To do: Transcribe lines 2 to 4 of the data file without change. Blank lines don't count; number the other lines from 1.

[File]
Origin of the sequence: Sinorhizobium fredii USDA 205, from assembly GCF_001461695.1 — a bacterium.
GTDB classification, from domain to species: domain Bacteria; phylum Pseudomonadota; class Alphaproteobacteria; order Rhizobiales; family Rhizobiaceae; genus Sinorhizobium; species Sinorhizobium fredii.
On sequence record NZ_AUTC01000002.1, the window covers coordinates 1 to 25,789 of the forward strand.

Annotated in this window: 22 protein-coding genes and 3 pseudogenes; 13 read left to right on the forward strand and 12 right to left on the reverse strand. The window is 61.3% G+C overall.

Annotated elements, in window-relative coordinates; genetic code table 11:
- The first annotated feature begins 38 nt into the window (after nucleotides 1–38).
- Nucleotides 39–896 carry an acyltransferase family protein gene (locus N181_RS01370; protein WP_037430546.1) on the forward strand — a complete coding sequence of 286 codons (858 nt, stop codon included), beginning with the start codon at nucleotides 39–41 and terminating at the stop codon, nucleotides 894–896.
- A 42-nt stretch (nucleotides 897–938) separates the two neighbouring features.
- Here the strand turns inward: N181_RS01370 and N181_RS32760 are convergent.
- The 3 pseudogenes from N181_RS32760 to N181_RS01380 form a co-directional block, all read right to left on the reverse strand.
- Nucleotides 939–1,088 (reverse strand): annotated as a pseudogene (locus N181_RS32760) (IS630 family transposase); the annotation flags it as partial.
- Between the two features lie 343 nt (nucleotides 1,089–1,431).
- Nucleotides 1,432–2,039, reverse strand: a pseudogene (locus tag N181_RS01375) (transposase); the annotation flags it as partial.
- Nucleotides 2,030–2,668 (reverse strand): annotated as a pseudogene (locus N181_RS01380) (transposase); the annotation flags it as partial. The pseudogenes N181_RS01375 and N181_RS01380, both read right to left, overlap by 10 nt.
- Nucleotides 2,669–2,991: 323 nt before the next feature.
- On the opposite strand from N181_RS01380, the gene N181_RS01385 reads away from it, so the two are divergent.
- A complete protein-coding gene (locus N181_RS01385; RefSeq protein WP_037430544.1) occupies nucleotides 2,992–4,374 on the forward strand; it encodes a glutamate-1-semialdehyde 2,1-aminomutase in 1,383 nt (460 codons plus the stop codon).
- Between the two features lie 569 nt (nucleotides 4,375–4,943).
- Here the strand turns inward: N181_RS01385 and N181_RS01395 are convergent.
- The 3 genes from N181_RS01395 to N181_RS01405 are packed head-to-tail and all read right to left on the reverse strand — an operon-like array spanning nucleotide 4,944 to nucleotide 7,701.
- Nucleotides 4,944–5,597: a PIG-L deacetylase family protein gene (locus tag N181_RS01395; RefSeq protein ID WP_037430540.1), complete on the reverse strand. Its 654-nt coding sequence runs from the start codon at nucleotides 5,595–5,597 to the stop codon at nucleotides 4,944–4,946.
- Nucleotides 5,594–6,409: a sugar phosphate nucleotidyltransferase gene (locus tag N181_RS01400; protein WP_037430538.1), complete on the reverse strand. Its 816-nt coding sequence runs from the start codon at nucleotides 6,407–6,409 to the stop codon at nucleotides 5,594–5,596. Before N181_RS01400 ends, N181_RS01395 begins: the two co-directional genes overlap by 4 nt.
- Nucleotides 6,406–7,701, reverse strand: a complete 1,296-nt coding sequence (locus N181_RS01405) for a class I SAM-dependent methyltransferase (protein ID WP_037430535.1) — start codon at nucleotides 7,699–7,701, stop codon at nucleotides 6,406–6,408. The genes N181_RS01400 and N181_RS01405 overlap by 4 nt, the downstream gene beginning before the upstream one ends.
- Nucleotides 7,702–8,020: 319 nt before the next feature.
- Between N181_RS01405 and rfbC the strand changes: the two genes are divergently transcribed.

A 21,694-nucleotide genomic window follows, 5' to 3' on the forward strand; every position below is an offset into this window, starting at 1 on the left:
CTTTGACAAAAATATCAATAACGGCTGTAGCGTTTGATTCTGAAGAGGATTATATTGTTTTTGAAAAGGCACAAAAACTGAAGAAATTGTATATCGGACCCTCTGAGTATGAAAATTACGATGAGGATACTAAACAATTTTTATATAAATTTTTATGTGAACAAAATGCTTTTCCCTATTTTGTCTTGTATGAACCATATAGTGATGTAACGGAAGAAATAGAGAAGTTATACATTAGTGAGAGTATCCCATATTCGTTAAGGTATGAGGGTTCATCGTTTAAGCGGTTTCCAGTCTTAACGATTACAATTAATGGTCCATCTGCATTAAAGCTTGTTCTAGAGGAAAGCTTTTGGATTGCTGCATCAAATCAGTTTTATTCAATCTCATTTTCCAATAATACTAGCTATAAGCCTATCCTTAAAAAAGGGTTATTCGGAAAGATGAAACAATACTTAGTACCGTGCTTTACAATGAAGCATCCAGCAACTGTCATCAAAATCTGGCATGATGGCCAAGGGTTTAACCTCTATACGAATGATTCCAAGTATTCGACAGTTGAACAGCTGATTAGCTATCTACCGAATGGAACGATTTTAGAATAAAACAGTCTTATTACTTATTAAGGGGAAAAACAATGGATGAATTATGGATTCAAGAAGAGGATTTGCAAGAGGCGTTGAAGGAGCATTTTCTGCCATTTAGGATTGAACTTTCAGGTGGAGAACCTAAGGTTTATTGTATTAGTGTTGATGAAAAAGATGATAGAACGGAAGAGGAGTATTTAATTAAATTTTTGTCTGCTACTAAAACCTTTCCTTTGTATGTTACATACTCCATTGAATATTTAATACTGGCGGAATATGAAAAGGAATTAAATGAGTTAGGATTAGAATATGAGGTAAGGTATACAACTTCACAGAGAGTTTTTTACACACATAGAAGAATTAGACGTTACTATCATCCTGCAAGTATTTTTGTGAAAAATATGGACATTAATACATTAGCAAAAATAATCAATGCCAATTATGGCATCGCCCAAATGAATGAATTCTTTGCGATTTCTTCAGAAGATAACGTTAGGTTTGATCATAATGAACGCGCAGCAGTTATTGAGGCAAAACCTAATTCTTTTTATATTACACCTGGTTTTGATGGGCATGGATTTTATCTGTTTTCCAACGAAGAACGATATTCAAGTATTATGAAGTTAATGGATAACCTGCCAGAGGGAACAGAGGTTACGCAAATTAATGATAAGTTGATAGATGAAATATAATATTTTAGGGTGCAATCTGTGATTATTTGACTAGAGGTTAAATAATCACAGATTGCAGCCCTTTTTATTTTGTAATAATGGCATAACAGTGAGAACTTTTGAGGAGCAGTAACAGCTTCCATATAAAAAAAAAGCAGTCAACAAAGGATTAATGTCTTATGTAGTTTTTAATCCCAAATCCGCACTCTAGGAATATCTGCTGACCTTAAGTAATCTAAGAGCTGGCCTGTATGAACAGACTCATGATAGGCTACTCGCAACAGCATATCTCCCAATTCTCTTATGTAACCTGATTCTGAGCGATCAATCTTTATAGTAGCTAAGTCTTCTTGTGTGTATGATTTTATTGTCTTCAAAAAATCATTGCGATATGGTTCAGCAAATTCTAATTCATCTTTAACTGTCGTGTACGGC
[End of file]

GTDB classification, from domain to species: domain Bacteria; phylum Pseudomonadota; class Alphaproteobacteria; order Rhizobiales; family Rhizobiaceae; genus Sinorhizobium; species Sinorhizobium fredii.
On sequence record NZ_AUTC01000002.1, the window covers coordinates 1 to 25,789 of the forward strand.

Annotated in this window: 22 protein-coding genes and 3 pseudogenes; 13 read left to right on the forward strand and 12 right to left on the reverse strand. The window is 61.3% G+C overall.